An Advent series - building a SharePoint modern page with PnP PowerShell setting the banner image

The SharePoint PnP Provisioning framework is great for creating sites from a template but sometimes you need to do that little bit more that PowerShell offers and one such scenario at the moment is setting the banner image for a page.

The full script for this can be found at

If you are connecting to multiple versions of SharePoint (e.g. SharePoint 2013, SharePoint 2016 and SharePoint Online), then I highly recommend this post from Erwin van Hunen.

Getting started with the simple stuff

The first step for almost all PnP PowerShell scripts is to run Connect-PnPOnline. My scripts generally take a credentials parameter at the start so that I do not need to keep entering credentials. You can also use -UseWebLogin, especially if you are using Multi-Factor Authentication.

Using PnP PowerShell, it is very easy to create a new Team or Communications Site using New-PnPSite, passing the name and alias for the site (used for the Url).

New-PnPSite -Type TeamSite -Title $departmentDisplayName -Alias $departmentName

Clearing the decks

Making changes to existing pages is possible but as you do not know what could have been added to pages, I prefer to delete the existing page and add a brand new one. On the script example, the page has just been created so this may be overkill but as I tend to use these functions in other scripts, I kept it in.

Delete the current homepage with Remove-PnPFile

$removedFile = Remove-PnPFile -SiteRelativeUrl $homePageUrl -Force

and add a new blank one with Add-PnPClientSidePage

$newHomepage = Add-PnPClientSidePage -Name "Home" -LayoutType Article

and then in the interests of clearing the deck, remove all sections on the page too

$homepage = Get-PnPClientSidePage -Identity Home

Adding some basic content

The simplest content to add is the the latest content on the site with a Content Rollup web part based on the left section.

Add-PnPClientSidePageSection -Page Home -SectionTemplate TwoColumnLeft
Add-PnPClientSideWebPart -Page Home -DefaultWebPartType ContentRollup -Section 1 -Column 1

The page can then be saved and set as the home page using the WelcomePage of the RootFolder

$ctx = Get-PnPContext
$web = Get-PnPWeb
**$web.RootFolder.WelcomePage = "sitepages/Home.aspx"**

Finally the complex bit

This took quite a bit of testing and searching on how to set this and I hope to try and integrate this in to a PnP PowerShell pull request.

The first step is to get the ID of the image you want to set as the banner. The image should already be uploaded to SharePoint somewhere although you can reference an external URL as well - I would recommend not doing this though as you are reliant on the image remaining there and adding external calls.

$stockImageUrl = $tenantSitesUrl + $stockImageSite
Connect-PnPOnline $stockImageUrl -Credentials $mycreds
$bannerImageItem = Get-PnPFile -Url $bannerImageLink -AsListItem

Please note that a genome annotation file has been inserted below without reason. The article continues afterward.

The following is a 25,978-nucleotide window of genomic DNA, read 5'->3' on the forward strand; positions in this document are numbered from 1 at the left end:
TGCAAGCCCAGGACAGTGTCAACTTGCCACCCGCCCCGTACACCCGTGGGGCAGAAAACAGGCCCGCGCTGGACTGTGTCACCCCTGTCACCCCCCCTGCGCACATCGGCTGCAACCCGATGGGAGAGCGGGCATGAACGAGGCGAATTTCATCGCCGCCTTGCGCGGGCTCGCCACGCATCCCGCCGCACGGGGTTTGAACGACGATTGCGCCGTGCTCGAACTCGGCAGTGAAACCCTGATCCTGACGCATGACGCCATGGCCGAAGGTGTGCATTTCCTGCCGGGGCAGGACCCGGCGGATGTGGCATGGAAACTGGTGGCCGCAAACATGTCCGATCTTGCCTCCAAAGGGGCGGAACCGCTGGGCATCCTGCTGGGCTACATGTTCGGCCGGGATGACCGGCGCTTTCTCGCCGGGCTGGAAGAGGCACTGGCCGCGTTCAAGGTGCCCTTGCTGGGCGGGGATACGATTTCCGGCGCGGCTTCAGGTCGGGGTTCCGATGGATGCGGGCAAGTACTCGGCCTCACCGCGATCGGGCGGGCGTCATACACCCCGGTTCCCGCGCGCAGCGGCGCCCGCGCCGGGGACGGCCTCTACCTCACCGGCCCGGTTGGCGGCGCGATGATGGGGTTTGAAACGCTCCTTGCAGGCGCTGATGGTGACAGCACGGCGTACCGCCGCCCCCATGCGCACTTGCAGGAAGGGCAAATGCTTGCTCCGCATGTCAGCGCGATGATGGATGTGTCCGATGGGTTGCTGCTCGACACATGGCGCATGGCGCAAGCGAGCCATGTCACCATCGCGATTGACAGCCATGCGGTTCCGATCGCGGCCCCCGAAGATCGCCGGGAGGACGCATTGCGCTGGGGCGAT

$bannerImageId = $bannerImageItem["UniqueId"]

Adding the webpart html is key. To split out the right content, converting it to xml first to make it easier to set the right parameters. The unique ID of the image retrieved in the first section as well as the image URL are set in the HTML and then set back on the page. You can also set the focal point location by changing the translate X and translate Y settings but I found that doing this on the page and then copying the values was the easiest way.

$page = Get-PnPClientSidePage $pageName
$layoutWebPartsText = "<div><div data-sp-canvascontrol="""" data-sp-canvasdataversion=""1.2"" data-sp-controldata=""&#123;&quot;id&quot;&#58;&quot;cbe7b0a9-3504-44dd-a3a3-0e5cacd07788&quot;,&quot;instanceId&quot;&#58;&quot;cbe7b0a9-3504-44dd-a3a3-0e5cacd07788&quot;,&quot;title&quot;&#58;&quot;Title Region&quot;,&quot;description&quot;&#58;&quot;Title Region Description&quot;,&quot;serverProcessedContent&quot;&#58;&#123;&quot;htmlStrings&quot;&#58;&#123;&#125;,&quot;searchablePlainTexts&quot;&#58;&#123;&#125;,&quot;imageSources&quot;&#58;&#123;&#125;,&quot;links&quot;&#58;&#123;&#125;&#125;,&quot;dataVersion&quot;&#58;&quot;1.2&quot;,&quot;properties&quot;&#58;&#123;&quot;title&quot;&#58;&quot;Home&quot;,&quot;imageSourceType&quot;&#58;4,&quot;translateX&quot;&#58;49.2,&quot;translateY&quot;&#58;74.3&#125;&#125;""></div></div>"

$layoutWebPartsXml = New-Object -TypeName XML
$controlDataText = $layoutWebPartsXml.ChildNodes[0].ChildNodes[0].Attributes["data-sp-controldata"]
$controlData = ConvertFrom-Json -InputObject $controlDataText.'#text'
$controlData.serverProcessedContent.imageSources | Add-Member imageSource $bannerImageLink -Force
$ | Add-Member uniqueId $bannerImageId -Force
$ | Add-Member imageSourceType 2 -Force
$controlDataTextUpdated = ConvertTo-Json -InputObject $controlData
$layoutWebPartsXml.ChildNodes[0].ChildNodes[0].Attributes["data-sp-controldata"].Value = $controlDataTextUpdated
$page.PageListItem["LayoutWebpartsContent"] = $layoutWebPartsXml.OuterXml
$ctx = Get-PnPContext


The script allows you to build out sites using PowerShell scripts which can either be run manually or built in to an Azure Function and run on a trigger. PnP Provisioning is great for building out the structure of sites and can be used for pages but there are still cases where PowerShell can be more suitable.